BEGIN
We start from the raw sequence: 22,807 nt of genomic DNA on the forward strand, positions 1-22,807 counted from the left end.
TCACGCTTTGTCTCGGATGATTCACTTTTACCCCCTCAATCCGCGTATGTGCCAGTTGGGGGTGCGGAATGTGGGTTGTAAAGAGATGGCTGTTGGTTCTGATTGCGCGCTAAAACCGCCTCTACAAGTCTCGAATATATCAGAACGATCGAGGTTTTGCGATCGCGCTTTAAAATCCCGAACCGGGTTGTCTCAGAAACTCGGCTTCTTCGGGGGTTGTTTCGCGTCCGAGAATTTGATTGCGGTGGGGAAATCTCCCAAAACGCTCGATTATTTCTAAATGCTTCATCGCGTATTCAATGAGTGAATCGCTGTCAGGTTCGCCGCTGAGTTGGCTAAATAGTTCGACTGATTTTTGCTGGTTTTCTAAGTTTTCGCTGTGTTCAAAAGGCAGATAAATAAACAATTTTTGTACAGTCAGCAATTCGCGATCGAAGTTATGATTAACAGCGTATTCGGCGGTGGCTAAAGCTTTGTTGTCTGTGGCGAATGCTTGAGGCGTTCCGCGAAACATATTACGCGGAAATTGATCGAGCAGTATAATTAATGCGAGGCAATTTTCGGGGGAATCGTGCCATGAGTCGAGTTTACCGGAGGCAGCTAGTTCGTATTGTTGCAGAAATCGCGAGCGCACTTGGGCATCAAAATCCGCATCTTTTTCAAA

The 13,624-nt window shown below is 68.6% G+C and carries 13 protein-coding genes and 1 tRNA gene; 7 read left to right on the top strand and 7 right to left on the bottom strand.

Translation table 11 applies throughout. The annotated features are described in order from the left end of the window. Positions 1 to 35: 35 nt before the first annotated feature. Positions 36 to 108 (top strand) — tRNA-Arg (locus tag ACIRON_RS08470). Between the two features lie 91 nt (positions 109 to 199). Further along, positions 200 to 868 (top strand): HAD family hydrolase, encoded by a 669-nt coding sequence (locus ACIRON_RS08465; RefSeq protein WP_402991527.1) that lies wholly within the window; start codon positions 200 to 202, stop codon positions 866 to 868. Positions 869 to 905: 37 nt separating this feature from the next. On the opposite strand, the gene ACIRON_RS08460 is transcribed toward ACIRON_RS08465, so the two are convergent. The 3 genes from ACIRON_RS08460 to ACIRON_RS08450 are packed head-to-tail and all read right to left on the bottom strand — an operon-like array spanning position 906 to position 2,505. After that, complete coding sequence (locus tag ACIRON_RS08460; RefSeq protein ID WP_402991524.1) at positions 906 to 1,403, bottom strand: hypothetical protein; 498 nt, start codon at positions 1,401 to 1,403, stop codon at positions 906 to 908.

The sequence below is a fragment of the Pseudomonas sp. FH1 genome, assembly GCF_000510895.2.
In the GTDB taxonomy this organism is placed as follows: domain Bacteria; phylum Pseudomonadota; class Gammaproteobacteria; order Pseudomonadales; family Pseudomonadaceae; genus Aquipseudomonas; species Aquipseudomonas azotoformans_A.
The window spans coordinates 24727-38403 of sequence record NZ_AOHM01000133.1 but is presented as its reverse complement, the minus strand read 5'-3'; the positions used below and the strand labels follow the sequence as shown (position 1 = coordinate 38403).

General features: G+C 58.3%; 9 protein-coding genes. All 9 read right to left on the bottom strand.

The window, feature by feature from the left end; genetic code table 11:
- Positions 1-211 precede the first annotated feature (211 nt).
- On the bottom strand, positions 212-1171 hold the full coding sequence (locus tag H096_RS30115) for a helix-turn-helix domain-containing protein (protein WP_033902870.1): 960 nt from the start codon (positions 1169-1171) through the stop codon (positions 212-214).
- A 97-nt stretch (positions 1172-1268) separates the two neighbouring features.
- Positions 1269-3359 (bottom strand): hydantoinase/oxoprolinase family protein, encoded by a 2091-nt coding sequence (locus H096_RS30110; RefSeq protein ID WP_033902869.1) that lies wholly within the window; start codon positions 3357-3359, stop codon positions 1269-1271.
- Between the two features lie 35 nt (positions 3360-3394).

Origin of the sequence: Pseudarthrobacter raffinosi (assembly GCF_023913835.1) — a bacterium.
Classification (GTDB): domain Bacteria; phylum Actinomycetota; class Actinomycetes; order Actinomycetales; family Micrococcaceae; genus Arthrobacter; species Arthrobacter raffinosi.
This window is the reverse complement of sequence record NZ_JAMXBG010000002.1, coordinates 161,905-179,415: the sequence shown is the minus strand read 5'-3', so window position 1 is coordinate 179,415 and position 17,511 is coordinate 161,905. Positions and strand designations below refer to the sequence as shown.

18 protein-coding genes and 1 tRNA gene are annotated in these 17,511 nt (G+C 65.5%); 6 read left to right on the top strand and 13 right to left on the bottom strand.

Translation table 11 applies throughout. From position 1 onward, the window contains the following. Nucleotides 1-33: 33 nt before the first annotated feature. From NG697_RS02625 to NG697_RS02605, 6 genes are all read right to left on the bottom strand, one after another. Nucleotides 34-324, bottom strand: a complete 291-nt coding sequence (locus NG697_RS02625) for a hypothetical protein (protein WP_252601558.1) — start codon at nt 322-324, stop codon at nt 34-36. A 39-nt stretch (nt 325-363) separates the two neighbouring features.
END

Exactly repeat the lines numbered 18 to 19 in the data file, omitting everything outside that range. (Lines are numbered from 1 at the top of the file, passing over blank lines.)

18 protein-coding genes and 1 tRNA gene are annotated in these 17,511 nt (G+C 65.5%); 6 read left to right on the top strand and 13 right to left on the bottom strand.

Translation table 11 applies throughout. From position 1 onward, the window contains the following. Nucleotides 1-33: 33 nt before the first annotated feature. From NG697_RS02625 to NG697_RS02605, 6 genes are all read right to left on the bottom strand, one after another. Nucleotides 34-324, bottom strand: a complete 291-nt coding sequence (locus NG697_RS02625) for a hypothetical protein (protein WP_252601558.1) — start codon at nt 322-324, stop codon at nt 34-36. A 39-nt stretch (nt 325-363) separates the two neighbouring features.